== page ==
What are some situations that absolutely require having a car?

With access to Uber or Lyft or the ability to occasionally rent a car for driving out-of-town, cars are rarely ‘absolutely required.’ It is rather our obsession with mobility and the refusal to embrace a truly viable transit system that makes cars necessary.

What are your top three tips for someone considering a car-free lifestyle?

  1. Get a bike that works for you and your situation –– whether for commuting, grocery shopping, etc.
  2. Be very aware of the public transit system that does exist in your city.
  3. Try to live near your work or public transit to make living car-free more viable.

Methodology

For each of the 200 biggest U.S. cities, we gathered publicly available data on the factors listed in the table below. 

We then grouped those factors into four categories: Access, Commute Culture, Safety, and Climate.

Next, we calculated weighted scores for each city in each category. 

Finally, we averaged the scores for each city across all categories. 

The city that earned the highest average score was ranked “Best” (No. 1), while the city with the lowest was ranked “Worst” (No. 200). (Note: The “Worst” among individual factors may not be No. 200 due to ties among cities.)

MetricWeightingMin. ValueMax. ValueBest
Access
Bike Score32783Max. Value
Walk Score31397Max. Value
Bike-Rental Facilities per 100,000 Residents200.9Max. Value
Number of Ride-Hailing Services202Max. Value
Number of Electric Scooter Rentals105Max. Value
Commute Culture
Share of Residents Who Ride Public Transit to Work30.2%52.8%Max. Value
Share of Residents Who Walk to Work30.4%14.6%Max. Value
Share of Residents Who Bike to Work30%5.4%Max. Value
Share of Residents Who Carpool to Work24.3%17.7%Max. Value
Average Commute (in Minutes)115.839.8Min. Value
Safety
Crime Index2085Max. Value
Pedestrian Fatalities per 100,000 Residents3010.1Min. Value
Unintentional Gun Shootings per 100,000 Residents207.2Min. Value
Bike Thefts per 100,000 Residents10286.7Min. Value
Climate
Yearly Average Number of Very Cold Days10192Min. Value
Yearly Average Number of Very Hot Days12169Min. Value
Monthly Average Inches of Precipitation30.55.4Min. Value
Yearly Average Percentage of Sunshine14285Max. Value
Median Air Quality Index125123Min. Value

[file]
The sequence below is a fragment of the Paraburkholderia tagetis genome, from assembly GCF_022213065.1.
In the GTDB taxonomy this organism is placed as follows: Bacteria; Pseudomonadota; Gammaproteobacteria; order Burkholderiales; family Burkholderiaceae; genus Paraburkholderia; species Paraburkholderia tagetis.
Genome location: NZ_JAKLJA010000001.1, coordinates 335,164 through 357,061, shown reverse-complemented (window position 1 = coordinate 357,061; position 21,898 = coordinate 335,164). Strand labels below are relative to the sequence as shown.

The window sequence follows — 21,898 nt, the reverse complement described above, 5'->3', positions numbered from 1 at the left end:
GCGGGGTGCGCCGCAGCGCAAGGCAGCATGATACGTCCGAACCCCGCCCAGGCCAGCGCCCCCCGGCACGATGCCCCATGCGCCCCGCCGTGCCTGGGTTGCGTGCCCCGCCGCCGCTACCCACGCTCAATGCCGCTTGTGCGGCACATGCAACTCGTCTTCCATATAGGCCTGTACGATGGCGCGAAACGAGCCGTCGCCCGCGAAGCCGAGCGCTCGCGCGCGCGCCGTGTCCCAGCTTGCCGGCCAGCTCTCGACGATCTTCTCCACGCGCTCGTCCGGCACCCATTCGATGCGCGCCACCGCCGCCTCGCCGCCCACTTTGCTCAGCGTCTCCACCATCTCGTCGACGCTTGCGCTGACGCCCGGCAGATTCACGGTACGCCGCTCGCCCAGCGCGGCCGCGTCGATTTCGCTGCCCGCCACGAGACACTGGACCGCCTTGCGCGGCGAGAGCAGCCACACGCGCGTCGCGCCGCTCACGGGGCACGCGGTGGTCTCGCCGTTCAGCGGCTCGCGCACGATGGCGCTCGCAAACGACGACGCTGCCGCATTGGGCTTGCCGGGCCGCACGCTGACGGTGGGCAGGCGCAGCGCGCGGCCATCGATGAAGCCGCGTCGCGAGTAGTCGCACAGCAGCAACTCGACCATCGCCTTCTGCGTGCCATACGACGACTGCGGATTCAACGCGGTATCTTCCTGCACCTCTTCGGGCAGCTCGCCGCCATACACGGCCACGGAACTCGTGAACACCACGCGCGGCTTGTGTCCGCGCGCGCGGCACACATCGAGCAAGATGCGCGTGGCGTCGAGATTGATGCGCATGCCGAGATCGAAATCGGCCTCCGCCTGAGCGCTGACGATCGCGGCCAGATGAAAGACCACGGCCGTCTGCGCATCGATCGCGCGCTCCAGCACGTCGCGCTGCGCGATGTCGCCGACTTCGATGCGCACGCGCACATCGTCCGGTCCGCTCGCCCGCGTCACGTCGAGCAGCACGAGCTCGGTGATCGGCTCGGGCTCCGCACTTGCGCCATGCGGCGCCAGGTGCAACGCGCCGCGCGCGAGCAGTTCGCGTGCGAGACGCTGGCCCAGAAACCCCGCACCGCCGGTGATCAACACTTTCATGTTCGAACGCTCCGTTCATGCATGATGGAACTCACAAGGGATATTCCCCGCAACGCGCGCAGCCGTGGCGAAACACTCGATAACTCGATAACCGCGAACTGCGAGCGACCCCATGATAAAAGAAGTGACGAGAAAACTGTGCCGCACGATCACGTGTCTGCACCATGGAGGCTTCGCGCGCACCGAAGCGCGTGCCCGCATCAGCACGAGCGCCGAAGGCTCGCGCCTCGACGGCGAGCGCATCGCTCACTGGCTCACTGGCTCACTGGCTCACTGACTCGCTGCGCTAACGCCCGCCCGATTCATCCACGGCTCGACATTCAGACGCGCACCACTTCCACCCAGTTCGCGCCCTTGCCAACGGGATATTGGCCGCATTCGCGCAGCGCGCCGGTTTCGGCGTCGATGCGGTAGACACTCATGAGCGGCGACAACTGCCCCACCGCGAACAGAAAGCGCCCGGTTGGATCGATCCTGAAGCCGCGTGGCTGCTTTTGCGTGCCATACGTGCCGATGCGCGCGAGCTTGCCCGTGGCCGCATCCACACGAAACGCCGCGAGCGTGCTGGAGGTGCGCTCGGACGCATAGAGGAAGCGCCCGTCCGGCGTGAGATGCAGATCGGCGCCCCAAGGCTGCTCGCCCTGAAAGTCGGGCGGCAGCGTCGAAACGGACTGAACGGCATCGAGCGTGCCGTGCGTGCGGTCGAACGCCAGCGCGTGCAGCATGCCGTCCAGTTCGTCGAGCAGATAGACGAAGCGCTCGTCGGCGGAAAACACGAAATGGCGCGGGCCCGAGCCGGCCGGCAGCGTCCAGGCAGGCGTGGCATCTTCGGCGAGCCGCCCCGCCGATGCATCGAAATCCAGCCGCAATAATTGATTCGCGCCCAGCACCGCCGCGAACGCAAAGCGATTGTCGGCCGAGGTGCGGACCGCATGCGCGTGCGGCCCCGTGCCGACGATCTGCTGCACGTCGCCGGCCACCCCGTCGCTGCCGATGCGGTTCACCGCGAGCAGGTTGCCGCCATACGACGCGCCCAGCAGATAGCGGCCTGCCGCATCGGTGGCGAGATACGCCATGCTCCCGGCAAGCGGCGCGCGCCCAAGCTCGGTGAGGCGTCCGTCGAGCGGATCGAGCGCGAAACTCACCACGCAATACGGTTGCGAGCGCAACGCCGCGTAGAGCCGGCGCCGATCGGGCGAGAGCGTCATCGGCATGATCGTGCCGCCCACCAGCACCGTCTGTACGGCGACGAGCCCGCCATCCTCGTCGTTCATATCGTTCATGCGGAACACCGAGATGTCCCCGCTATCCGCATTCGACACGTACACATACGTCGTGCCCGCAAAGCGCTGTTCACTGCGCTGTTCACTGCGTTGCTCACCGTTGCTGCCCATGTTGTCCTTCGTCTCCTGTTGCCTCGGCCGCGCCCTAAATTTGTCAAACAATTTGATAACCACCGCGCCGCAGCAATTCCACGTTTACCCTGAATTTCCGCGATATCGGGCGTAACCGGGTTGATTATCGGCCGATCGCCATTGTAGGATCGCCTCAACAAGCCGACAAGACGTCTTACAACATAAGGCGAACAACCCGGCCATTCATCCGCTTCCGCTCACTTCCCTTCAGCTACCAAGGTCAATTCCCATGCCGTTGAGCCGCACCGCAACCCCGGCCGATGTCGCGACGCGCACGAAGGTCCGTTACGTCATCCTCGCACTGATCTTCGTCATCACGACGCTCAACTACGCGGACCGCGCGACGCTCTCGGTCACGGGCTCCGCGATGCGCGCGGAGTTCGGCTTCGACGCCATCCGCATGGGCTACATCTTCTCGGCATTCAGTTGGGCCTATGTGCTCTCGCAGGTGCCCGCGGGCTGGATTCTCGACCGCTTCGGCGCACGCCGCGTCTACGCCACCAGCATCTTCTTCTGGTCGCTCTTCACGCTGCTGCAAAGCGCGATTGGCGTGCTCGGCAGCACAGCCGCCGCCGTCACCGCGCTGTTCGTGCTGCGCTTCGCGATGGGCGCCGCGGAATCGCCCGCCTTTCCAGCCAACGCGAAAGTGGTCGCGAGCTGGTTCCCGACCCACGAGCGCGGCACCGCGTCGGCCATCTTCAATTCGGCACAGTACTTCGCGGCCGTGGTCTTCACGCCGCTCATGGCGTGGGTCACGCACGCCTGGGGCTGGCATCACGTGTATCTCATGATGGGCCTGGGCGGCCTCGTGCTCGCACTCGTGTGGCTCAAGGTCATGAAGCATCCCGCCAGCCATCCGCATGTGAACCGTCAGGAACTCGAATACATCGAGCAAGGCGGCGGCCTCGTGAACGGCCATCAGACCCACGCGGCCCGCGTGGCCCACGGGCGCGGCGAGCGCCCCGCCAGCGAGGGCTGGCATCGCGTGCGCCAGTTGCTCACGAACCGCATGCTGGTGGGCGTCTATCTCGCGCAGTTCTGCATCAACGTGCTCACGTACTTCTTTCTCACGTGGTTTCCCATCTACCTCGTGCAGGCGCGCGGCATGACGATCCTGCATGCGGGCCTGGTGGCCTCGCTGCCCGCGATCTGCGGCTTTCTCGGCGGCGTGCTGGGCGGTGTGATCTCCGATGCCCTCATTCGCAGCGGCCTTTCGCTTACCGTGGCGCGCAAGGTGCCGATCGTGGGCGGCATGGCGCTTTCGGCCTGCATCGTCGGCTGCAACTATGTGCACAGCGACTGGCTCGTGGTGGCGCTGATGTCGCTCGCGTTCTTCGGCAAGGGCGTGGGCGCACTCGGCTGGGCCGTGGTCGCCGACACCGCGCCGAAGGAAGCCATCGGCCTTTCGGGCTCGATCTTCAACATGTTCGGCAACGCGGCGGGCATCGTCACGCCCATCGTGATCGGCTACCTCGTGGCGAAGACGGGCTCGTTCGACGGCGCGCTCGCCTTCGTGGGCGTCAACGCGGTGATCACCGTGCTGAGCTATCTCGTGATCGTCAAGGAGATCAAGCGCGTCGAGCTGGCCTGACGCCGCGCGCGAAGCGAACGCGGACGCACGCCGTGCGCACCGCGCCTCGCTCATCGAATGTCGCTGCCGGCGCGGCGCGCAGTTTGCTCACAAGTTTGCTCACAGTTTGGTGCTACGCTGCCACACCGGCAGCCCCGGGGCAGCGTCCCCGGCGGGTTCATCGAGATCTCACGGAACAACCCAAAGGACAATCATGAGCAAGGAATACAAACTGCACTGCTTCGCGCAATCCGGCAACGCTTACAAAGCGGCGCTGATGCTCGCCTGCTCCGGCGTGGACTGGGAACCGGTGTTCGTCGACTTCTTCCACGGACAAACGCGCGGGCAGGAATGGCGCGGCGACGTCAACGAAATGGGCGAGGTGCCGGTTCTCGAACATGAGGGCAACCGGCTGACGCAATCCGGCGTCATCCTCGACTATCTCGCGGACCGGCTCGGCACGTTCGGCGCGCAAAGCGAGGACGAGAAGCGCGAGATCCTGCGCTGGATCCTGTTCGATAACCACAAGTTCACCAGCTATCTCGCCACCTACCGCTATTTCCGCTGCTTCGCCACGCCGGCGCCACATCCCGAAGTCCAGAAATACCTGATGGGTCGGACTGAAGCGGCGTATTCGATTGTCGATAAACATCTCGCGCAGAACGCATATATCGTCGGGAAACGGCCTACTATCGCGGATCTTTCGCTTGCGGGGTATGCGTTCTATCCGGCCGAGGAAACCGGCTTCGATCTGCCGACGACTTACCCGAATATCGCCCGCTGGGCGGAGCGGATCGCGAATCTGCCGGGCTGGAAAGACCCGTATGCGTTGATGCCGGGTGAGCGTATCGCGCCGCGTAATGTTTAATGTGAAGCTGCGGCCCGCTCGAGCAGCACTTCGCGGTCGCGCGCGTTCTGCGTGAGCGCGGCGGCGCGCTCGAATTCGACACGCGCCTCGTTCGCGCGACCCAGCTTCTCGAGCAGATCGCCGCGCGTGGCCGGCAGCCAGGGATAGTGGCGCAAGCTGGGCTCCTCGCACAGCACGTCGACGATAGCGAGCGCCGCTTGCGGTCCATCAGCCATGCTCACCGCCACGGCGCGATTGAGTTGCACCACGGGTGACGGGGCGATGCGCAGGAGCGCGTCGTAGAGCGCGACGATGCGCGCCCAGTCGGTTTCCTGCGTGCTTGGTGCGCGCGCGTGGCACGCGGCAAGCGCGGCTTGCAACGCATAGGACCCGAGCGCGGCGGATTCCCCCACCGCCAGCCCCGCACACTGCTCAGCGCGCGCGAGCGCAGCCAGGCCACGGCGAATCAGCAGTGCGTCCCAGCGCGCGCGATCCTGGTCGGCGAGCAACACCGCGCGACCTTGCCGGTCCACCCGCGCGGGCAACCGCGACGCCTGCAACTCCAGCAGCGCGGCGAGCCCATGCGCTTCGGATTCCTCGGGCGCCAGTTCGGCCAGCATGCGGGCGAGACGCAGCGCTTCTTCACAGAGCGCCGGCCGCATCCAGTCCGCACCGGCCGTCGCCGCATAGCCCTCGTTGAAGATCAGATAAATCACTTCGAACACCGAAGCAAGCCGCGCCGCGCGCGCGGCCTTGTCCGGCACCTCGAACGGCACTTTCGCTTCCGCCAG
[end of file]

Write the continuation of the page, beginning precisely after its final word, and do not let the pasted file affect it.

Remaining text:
Sources: Bike Index, Bird, Environmental Protection Agency, Gun Violence Archive, Lime, Lyft, National Highway Traffic Safety Administration, National Oceanic and Atmospheric Administration, NeighborhoodScout, Spin, U.S. Census Bureau, U.S. Department of Transportation, Uber, Veo, Walk Score, and Yelp

Why This Study Matters

In America, the car is king of the road. Earlier this year, a survey found that nearly 8 in 10 U.S. commuters drive between home and work. 

According to an earlier poll, however, most drivers wish they didn’t have to get behind the wheel — but feel they don’t have a choice due to the lack of transport alternatives. 

Could consumers abandon the car? 

New-car prices are nearing an all-time high, and the sticker shock is deterring many consumers from buying a set of wheels. Over the past decade, the average purchase price of a new car has increased by almost 60% to upwards of $48,000 today, and the cost of ownership, over $10,000, isn’t any better.

More employees are also working remotely or splitting their time between home and office, which means fewer people and less time on the road. 

What’s the benefit of living car-free besides more money in your pocket?

It helps you get more exercise. It allows people to reclaim spaces for their own use. It’s safer for pedestrians. It keeps streets cleaner and protects the environment.

This study shows the cities that are already leading the way.

Main Photo Credit: Shutterstock

Richie Bernardo

Richie Bernardo

Richie Bernardo is a managing editor who previously wrote about personal finance and immigration. Philippine-born, Kansas City-bred, and barbecue-fed, Richie enjoys baking, deal hunting, and binging “Ancient Aliens.”